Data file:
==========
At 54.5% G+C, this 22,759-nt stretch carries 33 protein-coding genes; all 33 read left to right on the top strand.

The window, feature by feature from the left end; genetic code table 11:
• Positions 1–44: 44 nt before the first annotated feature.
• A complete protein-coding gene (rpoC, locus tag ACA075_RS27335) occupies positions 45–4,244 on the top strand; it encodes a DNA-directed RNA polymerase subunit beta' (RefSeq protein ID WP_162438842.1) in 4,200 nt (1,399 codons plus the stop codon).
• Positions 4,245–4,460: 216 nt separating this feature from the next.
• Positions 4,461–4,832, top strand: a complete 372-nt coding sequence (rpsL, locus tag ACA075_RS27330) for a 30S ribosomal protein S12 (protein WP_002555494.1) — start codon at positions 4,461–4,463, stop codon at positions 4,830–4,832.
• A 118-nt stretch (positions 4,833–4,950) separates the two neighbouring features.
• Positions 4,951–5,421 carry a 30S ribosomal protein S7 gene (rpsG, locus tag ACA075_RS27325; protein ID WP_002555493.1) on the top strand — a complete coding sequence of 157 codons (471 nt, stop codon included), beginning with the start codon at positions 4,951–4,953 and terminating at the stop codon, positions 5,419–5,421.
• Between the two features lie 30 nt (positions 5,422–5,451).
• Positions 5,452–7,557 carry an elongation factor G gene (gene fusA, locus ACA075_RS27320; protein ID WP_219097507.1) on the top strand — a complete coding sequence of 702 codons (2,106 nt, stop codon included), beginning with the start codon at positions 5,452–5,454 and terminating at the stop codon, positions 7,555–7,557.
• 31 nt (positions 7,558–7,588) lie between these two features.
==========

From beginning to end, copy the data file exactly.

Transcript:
At 54.5% G+C, this 22,759-nt stretch carries 33 protein-coding genes; all 33 read left to right on the top strand.

The window, feature by feature from the left end; genetic code table 11:
• Positions 1–44: 44 nt before the first annotated feature.
• A complete protein-coding gene (rpoC, locus tag ACA075_RS27335) occupies positions 45–4,244 on the top strand; it encodes a DNA-directed RNA polymerase subunit beta' (RefSeq protein ID WP_162438842.1) in 4,200 nt (1,399 codons plus the stop codon).
• Positions 4,245–4,460: 216 nt separating this feature from the next.
• Positions 4,461–4,832, top strand: a complete 372-nt coding sequence (rpsL, locus tag ACA075_RS27330) for a 30S ribosomal protein S12 (protein WP_002555494.1) — start codon at positions 4,461–4,463, stop codon at positions 4,830–4,832.
• A 118-nt stretch (positions 4,833–4,950) separates the two neighbouring features.
• Positions 4,951–5,421 carry a 30S ribosomal protein S7 gene (rpsG, locus tag ACA075_RS27325; protein ID WP_002555493.1) on the top strand — a complete coding sequence of 157 codons (471 nt, stop codon included), beginning with the start codon at positions 4,951–4,953 and terminating at the stop codon, positions 5,419–5,421.
• Between the two features lie 30 nt (positions 5,422–5,451).
• Positions 5,452–7,557 carry an elongation factor G gene (gene fusA, locus ACA075_RS27320; protein ID WP_219097507.1) on the top strand — a complete coding sequence of 702 codons (2,106 nt, stop codon included), beginning with the start codon at positions 5,452–5,454 and terminating at the stop codon, positions 7,555–7,557.
• 31 nt (positions 7,558–7,588) lie between these two features.